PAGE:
eats drily; marry, 'tis a wither'd pear: it was formerly
better; marry, yet 'tis a wither'd pear. Will you any
thing with it?

Hel. Not my virginity yet.
There shall your master have a thousand loves,
A mother, and á miftress, and a friend,
A phoenix, captain, and an enemy,
A guide, a goddess, and a Sovereign,
A counsellor, a traitress, and a dear;
His humble ambition, proud humility;
His jarring concord; and his discord dulcet;
His faith, his sweet disaster; with a world
Of pretty fond adoptious christendoins,
That blinking Cupid goslips. Now shall he-
I know not, what he shall-God send him well !.
The court's a learning place and he is one

Par. What one, i' faith?
Hel. That I wilh well-'tis pity
Par. What's pity!
Hel. That wishing well had not a body in't,
Which might be felt; that we the poorer born,
Whose baser stars do fhut us up in wishes,
Might with effects of them follow our friends ;
And shew what we alone must think, which never
Returns us thanks,

Enter Page."
Page. Monfiear Parolles,
My Lord calls for you.

[Exit Page. Par. Little Helen, farewel; if I can remember thee, I will think of thee at court.

Hel. Monsieur Parolles, you were born under a cha. fitable itar.. Par. Under Mars, I.

Hel.

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Hel, I especially think, under Mars.

Par Why under Mars?? Hel. The wars have kept you so under, that you muß needs be born under Mars.

10.i9305 103 Par. When he was predominant. Hel. When he was retrograde, I think, rather. Par. Why think you fo?

. Hal. You go so much backward, when you fight. Par. That's for advantage.

Hel. So is running away, when fear proposes fafety: bat the composition, that your valour and fear makes in

you, is a virtue of a good wing, and I like the wear well.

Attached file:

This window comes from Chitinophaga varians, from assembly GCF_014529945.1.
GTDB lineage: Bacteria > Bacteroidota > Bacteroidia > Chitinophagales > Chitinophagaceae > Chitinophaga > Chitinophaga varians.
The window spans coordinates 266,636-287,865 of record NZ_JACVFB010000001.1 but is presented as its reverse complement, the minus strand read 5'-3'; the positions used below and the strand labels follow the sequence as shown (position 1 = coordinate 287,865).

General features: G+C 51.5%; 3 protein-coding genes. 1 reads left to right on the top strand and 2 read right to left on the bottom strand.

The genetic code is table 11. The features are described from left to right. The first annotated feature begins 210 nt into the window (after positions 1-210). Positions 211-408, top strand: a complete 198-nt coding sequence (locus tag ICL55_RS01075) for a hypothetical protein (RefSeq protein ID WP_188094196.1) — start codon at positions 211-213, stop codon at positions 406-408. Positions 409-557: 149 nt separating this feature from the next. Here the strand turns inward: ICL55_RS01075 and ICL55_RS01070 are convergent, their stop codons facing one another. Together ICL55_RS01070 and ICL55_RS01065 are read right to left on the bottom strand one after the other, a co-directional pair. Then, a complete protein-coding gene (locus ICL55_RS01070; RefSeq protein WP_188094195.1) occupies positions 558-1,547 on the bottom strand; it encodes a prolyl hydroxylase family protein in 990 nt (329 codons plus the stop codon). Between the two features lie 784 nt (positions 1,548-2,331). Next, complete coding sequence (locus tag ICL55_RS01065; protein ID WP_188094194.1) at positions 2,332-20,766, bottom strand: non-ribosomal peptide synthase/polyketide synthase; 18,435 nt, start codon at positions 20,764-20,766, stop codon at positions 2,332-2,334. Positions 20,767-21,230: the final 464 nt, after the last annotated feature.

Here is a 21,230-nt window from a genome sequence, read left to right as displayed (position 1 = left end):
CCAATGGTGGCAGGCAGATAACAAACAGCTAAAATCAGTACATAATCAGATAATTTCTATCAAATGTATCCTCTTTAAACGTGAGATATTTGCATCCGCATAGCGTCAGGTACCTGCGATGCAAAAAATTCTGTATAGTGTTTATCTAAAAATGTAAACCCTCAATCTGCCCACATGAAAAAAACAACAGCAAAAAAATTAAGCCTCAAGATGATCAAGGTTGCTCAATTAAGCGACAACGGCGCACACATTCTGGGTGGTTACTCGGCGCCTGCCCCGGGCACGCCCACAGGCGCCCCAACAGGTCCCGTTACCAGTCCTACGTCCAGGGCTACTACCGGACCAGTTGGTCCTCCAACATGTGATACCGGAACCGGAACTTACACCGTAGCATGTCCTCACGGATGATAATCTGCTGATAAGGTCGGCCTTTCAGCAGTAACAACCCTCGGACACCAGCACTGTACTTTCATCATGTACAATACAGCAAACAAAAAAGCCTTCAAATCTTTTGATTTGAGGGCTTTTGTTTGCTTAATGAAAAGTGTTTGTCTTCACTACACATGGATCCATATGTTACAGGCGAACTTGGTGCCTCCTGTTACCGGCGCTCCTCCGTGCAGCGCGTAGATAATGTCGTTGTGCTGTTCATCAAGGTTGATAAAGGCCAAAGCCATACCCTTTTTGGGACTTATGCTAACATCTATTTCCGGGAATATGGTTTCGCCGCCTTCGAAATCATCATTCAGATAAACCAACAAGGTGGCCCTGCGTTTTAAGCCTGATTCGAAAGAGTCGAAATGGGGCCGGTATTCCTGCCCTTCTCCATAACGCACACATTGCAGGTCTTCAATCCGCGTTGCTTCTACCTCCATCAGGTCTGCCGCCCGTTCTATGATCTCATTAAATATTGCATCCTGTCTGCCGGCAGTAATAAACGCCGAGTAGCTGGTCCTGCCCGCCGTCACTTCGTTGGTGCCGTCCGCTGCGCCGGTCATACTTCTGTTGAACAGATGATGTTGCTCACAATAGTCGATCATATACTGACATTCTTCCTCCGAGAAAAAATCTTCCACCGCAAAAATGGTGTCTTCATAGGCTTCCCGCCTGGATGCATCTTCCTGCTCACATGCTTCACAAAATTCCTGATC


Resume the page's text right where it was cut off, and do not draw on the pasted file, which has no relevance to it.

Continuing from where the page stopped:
Par. I am so full of businesses, as I cannot answer the acutely: I will return perfect courtier ; in the which, my instruction Mall serve to naturalize thee, so thou wilt be capable of courtiers counsel, and understand what advice shall thrust upon thee; else thou dieit in thine unthankfulness, and thine ignorance makes thee away; farewel. When thou hast leisure, fay thy prayers; when thou bał none, remember thy friends; get thee a good husband, and use him as he uses thee: fo farewel.

[Exit. Hel. Our remedies oft in ourselves do lie, Which we ascribe to heav'n. The fated sky Gives us free scope ; only, doth backward pull Our slow designs, when we ourselves are dull. What power is it, which mounts my love so high, That makes me fee, and cannot feed mine eye? The mightieft space in fortune nature brings To join like likes ; and kiss, like native things.. Imposible be strange attempts, to those That weigh their pain in fenfe ; and do suppose, What hath been, cannot be. Who ever ftrove. To fhew her merit, that did miss her love? The King's disease-my project may deceive me, But my intents are fix'd, and will not leave me. [Exit.

SCENE